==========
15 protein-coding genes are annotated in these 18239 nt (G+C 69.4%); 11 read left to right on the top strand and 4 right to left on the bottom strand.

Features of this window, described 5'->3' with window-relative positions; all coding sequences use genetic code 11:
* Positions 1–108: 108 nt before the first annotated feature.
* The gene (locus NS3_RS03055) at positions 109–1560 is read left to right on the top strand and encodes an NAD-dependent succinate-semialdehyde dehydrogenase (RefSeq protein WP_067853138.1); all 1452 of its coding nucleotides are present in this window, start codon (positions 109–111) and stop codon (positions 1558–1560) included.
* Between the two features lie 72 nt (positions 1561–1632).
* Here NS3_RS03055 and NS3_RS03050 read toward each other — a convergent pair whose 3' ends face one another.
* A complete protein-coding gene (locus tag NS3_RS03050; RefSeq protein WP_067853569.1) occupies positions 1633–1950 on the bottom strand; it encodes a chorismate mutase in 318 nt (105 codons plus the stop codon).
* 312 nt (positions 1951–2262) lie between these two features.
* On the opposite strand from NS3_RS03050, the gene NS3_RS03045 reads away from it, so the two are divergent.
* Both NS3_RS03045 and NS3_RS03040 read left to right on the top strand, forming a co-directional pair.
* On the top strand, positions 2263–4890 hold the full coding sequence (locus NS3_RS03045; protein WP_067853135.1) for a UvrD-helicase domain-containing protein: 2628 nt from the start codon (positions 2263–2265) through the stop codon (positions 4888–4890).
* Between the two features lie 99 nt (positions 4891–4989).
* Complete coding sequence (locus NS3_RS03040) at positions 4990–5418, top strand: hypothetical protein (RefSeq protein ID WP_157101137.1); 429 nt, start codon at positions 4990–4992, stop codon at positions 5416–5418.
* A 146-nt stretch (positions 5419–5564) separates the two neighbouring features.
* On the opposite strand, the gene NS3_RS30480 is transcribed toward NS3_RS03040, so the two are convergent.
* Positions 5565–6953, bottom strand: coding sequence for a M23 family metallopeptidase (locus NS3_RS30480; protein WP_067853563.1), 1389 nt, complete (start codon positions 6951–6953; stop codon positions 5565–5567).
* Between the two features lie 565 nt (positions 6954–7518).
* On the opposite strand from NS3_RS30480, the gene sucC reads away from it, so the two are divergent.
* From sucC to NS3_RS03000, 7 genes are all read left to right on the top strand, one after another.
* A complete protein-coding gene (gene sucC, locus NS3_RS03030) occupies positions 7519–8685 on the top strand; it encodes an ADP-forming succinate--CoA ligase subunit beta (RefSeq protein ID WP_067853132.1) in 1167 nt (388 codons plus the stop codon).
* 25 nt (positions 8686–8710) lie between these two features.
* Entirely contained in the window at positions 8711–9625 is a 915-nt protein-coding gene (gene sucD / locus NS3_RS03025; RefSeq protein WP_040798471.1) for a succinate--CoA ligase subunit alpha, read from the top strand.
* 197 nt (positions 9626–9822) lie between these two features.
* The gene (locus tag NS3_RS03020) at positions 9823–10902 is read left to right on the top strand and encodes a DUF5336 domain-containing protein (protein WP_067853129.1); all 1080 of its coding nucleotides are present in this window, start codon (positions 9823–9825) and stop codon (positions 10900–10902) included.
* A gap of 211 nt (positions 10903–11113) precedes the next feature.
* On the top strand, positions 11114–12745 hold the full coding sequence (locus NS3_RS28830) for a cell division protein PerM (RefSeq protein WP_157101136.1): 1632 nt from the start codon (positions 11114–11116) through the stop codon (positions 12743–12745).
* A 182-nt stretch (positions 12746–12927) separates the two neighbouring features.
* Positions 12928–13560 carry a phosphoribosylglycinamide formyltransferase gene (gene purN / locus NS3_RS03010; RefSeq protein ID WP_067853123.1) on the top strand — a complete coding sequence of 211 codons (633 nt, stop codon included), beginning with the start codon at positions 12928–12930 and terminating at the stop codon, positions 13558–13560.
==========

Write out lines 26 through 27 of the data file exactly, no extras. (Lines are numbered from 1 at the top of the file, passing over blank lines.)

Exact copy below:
* On the top strand, positions 11114–12745 hold the full coding sequence (locus NS3_RS28830) for a cell division protein PerM (RefSeq protein WP_157101136.1): 1632 nt from the start codon (positions 11114–11116) through the stop codon (positions 12743–12745).
* A 182-nt stretch (positions 12746–12927) separates the two neighbouring features.